As we shook hands on it, a Robert Redford lookalike strode by, crook in hand, with a trio of golden labradors at his heels. "That's Michael, a goatherd, composer, writer and archaeologist," Jean-Michel whispered. "He is the only gay shepherd in Greece. Or at least that's what he tells us."

Lahania was no ordinary Greek village. It had more than its fair share of sybarites, refugees, guitarists, sculptors and poets. It was also big on watermelons, and smart tractors bought with EU handouts. The expatriate presence had recently become even more obvious. We learnt that most of the surrounding land had been bought up by a German company, as had nearby Plimyri, two miles of deserted beach with a taverna at one end. It was soon to be developed to provide holiday accommodation for 3,000 people. So is south Rhodes going the way of the north? Nikolis, a fisherman from Katavia, swung his worry beads around his knuckles and said: "Who cares? I will make lots of money from you tourists and stop catching fish." It was the end of the season. Perhaps he was tired.

At the southernmost point of Rhodes, Cape Prassonissi is a favourite spot for windsurfers. This is where the placid waves of the Mediterranean meet the choppy waters of the Aegean, and even though the season was nearly over, there were a few windsurfers skimming across the sea at breakneck speed, the reds, yellows and greens of their sails etched against the steel-blue sky.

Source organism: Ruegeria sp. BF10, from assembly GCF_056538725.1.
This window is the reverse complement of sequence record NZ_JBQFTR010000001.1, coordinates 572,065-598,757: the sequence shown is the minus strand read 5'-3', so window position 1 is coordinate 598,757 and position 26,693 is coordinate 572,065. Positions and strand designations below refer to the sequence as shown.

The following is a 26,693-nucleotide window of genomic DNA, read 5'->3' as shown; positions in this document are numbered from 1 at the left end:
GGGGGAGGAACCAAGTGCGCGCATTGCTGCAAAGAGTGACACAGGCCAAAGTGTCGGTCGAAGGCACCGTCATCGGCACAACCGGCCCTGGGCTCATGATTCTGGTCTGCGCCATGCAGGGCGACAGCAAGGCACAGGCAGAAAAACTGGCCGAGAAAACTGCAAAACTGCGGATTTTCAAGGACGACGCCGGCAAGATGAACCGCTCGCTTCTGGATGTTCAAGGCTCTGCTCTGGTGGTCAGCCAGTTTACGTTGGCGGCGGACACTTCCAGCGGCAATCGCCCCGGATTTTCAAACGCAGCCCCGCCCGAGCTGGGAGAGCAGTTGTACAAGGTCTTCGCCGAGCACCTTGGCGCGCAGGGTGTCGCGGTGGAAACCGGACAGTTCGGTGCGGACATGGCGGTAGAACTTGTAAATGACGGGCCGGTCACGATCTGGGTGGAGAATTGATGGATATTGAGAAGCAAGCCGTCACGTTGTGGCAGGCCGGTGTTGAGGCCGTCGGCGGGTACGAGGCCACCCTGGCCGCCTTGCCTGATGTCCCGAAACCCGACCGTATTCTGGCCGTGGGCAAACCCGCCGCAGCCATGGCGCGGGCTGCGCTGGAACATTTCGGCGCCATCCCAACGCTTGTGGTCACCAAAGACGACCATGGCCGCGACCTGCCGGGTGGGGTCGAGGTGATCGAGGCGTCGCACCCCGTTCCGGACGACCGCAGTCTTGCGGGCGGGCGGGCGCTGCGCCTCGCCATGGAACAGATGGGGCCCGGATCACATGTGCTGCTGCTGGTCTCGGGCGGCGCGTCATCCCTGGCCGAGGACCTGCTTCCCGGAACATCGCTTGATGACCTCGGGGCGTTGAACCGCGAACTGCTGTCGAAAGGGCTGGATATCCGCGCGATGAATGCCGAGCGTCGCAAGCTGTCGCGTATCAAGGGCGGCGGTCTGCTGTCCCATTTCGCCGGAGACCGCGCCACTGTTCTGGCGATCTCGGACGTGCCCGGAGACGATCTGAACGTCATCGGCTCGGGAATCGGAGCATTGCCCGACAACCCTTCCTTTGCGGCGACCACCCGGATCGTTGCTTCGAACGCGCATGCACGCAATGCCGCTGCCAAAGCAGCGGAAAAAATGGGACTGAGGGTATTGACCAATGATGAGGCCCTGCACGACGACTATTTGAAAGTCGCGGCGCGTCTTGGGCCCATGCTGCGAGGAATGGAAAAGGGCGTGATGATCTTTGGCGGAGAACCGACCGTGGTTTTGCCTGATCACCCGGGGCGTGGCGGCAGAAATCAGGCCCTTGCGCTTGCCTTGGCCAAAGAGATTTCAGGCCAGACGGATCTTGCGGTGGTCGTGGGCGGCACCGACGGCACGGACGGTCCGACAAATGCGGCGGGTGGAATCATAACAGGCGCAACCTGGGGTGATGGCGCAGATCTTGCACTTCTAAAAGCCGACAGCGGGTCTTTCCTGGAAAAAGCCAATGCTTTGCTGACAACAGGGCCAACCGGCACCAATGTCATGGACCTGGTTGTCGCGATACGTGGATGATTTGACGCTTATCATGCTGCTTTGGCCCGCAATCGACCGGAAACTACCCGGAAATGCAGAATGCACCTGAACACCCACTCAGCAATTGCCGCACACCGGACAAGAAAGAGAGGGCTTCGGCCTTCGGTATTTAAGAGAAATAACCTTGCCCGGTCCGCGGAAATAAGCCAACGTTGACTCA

There is also a monastery here. As soon as we got out of the car at Skiadi, high up on the edge of a mountain overlooking the west coast, a monk called us over for coffee. There were four of them sitting at a table. A shaggy dog was slumped in the shadow of the wall, sighing. We had no time to take in the view because one monk immediately said to us: "You want to have baby? Our Lady make possible." Skiadi has a miraculous icon of the Virgin Mary, and apparently childless couples from miles around come to boost their chances of conceiving.

That was far from being the purpose of our visit but the monks interpreted our denials as English bashfulness. Then their faces dropped. "We are sorry but icon is not here now. It is in Rhodes town, working. It will return tonight. Can you come tomorrow?" One monk, a former actor from New York, told us that whenever he touched the icon his hand went hot. Hundreds of people had been cured of diseases, he said.